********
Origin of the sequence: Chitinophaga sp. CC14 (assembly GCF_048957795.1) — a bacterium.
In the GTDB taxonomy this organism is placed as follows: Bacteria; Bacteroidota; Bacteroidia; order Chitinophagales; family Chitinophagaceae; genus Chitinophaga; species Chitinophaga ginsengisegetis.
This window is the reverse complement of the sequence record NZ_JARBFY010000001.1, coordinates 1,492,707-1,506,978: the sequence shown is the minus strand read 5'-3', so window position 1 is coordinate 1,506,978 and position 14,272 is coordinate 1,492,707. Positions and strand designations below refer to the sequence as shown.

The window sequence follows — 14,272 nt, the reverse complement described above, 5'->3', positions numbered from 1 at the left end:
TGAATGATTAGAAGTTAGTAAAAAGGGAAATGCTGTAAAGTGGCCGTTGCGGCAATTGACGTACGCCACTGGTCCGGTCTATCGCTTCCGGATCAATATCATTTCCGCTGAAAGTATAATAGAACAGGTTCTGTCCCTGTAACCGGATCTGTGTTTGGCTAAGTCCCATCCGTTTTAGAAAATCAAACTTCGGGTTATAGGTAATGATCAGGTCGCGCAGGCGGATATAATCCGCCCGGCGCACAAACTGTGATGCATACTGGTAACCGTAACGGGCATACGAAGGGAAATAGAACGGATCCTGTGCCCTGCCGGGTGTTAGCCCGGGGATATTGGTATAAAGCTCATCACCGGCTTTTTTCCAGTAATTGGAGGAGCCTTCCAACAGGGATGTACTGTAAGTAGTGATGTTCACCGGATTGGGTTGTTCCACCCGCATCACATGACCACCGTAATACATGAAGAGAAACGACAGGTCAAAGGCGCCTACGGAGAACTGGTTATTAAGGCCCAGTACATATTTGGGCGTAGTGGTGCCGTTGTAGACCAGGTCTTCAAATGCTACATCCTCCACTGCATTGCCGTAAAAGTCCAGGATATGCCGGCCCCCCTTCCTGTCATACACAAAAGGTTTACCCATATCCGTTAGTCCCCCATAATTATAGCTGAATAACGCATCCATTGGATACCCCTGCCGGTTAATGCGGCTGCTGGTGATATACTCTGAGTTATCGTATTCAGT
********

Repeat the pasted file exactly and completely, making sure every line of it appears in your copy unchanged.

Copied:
Origin of the sequence: Chitinophaga sp. CC14 (assembly GCF_048957795.1) — a bacterium.
In the GTDB taxonomy this organism is placed as follows: Bacteria; Bacteroidota; Bacteroidia; order Chitinophagales; family Chitinophagaceae; genus Chitinophaga; species Chitinophaga ginsengisegetis.
This window is the reverse complement of the sequence record NZ_JARBFY010000001.1, coordinates 1,492,707-1,506,978: the sequence shown is the minus strand read 5'-3', so window position 1 is coordinate 1,506,978 and position 14,272 is coordinate 1,492,707. Positions and strand designations below refer to the sequence as shown.

The window sequence follows — 14,272 nt, the reverse complement described above, 5'->3', positions numbered from 1 at the left end:
TGAATGATTAGAAGTTAGTAAAAAGGGAAATGCTGTAAAGTGGCCGTTGCGGCAATTGACGTACGCCACTGGTCCGGTCTATCGCTTCCGGATCAATATCATTTCCGCTGAAAGTATAATAGAACAGGTTCTGTCCCTGTAACCGGATCTGTGTTTGGCTAAGTCCCATCCGTTTTAGAAAATCAAACTTCGGGTTATAGGTAATGATCAGGTCGCGCAGGCGGATATAATCCGCCCGGCGCACAAACTGTGATGCATACTGGTAACCGTAACGGGCATACGAAGGGAAATAGAACGGATCCTGTGCCCTGCCGGGTGTTAGCCCGGGGATATTGGTATAAAGCTCATCACCGGCTTTTTTCCAGTAATTGGAGGAGCCTTCCAACAGGGATGTACTGTAAGTAGTGATGTTCACCGGATTGGGTTGTTCCACCCGCATCACATGACCACCGTAATACATGAAGAGAAACGACAGGTCAAAGGCGCCTACGGAGAACTGGTTATTAAGGCCCAGTACATATTTGGGCGTAGTGGTGCCGTTGTAGACCAGGTCTTCAAATGCTACATCCTCCACTGCATTGCCGTAAAAGTCCAGGATATGCCGGCCCCCCTTCCTGTCATACACAAAAGGTTTACCCATATCCGTTAGTCCCCCATAATTATAGCTGAATAACGCATCCATTGGATACCCCTGCCGGTTAATGCGGCTGCTGGTGATATACTCTGAGTTATCGTATTCAGT